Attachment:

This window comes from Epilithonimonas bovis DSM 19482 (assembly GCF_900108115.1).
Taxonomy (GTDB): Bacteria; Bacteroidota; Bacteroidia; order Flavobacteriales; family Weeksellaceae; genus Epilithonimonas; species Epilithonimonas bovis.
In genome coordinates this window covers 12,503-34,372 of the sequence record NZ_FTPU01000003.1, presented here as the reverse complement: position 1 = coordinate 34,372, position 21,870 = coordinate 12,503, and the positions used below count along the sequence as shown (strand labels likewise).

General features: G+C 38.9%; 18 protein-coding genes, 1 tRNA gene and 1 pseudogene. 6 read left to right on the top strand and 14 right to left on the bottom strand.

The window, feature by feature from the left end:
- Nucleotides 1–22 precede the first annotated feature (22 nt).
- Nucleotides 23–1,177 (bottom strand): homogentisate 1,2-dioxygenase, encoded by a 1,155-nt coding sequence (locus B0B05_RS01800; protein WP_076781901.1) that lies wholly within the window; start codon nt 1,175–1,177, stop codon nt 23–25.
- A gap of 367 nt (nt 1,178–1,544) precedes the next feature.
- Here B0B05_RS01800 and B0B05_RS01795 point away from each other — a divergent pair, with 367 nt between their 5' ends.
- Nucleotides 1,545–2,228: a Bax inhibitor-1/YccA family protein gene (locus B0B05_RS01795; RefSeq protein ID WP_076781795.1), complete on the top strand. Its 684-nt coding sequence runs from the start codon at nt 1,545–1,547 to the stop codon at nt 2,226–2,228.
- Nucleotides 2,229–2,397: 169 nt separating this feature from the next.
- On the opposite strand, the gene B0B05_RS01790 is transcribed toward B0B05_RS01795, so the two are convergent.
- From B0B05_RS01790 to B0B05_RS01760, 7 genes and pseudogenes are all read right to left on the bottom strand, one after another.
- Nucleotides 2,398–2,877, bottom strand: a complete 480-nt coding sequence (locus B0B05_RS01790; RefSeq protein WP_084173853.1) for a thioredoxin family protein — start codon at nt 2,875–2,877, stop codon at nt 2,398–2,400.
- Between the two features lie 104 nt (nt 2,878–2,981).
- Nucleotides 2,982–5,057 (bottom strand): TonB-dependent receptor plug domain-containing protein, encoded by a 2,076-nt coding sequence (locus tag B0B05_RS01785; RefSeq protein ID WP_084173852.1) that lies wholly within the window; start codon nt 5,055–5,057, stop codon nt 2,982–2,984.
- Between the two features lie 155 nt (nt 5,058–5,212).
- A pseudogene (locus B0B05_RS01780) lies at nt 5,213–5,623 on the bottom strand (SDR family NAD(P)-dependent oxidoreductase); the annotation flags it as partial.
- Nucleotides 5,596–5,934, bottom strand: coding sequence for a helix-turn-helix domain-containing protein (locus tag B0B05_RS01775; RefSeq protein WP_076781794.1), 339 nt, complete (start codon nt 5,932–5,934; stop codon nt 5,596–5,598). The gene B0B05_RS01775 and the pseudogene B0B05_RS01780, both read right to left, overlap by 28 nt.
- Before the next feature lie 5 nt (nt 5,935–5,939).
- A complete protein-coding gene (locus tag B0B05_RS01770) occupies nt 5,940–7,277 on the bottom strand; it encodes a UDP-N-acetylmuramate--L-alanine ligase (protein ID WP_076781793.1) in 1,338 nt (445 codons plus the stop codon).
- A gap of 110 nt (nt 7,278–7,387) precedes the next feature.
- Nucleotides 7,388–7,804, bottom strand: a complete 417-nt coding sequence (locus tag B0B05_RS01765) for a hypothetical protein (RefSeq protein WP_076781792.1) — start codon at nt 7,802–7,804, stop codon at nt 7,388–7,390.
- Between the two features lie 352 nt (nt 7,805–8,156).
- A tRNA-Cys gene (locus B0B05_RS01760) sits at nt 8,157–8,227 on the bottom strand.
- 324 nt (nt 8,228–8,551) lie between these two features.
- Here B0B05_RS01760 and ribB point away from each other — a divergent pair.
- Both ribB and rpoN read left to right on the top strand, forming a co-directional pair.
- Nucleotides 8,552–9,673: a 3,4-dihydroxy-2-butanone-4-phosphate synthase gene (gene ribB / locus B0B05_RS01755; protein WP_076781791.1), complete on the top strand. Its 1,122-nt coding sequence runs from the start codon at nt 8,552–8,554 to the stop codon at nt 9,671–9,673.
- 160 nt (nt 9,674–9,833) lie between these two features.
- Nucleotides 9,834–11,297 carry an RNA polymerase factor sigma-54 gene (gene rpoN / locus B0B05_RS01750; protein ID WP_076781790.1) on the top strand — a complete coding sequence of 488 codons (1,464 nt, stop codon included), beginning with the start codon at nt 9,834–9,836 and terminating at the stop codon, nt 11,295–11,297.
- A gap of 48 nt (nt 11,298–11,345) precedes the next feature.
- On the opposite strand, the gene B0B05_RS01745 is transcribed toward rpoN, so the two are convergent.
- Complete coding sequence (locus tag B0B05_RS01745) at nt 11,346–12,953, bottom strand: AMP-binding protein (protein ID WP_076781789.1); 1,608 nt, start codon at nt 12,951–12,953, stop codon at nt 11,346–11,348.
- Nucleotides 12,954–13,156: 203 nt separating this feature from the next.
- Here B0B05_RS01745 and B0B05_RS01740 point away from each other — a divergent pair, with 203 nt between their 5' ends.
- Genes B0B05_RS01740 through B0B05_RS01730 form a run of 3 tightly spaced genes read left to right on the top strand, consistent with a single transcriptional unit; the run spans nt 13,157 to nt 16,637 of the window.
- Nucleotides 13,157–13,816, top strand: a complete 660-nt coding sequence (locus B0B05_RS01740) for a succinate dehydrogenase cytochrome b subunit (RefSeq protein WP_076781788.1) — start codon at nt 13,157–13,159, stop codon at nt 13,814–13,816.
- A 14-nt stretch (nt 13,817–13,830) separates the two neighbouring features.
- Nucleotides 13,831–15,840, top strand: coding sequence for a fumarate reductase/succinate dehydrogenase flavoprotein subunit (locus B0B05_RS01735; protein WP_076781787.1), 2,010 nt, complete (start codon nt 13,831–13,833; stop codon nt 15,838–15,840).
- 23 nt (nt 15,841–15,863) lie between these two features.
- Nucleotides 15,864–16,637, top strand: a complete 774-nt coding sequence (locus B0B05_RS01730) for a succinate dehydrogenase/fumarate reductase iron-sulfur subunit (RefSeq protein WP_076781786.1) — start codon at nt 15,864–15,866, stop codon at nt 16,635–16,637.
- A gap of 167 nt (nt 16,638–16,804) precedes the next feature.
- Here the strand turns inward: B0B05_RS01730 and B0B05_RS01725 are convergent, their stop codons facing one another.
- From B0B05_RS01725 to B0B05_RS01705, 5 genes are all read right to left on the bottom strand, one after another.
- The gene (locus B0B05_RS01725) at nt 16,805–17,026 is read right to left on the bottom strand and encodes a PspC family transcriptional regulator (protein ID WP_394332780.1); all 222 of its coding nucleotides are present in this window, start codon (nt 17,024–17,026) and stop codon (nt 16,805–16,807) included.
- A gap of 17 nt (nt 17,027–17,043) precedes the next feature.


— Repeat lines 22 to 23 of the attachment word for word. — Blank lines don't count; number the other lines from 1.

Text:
- A gap of 110 nt (nt 7,278–7,387) precedes the next feature.
- Nucleotides 7,388–7,804, bottom strand: a complete 417-nt coding sequence (locus tag B0B05_RS01765) for a hypothetical protein (RefSeq protein WP_076781792.1) — start codon at nt 7,802–7,804, stop codon at nt 7,388–7,390.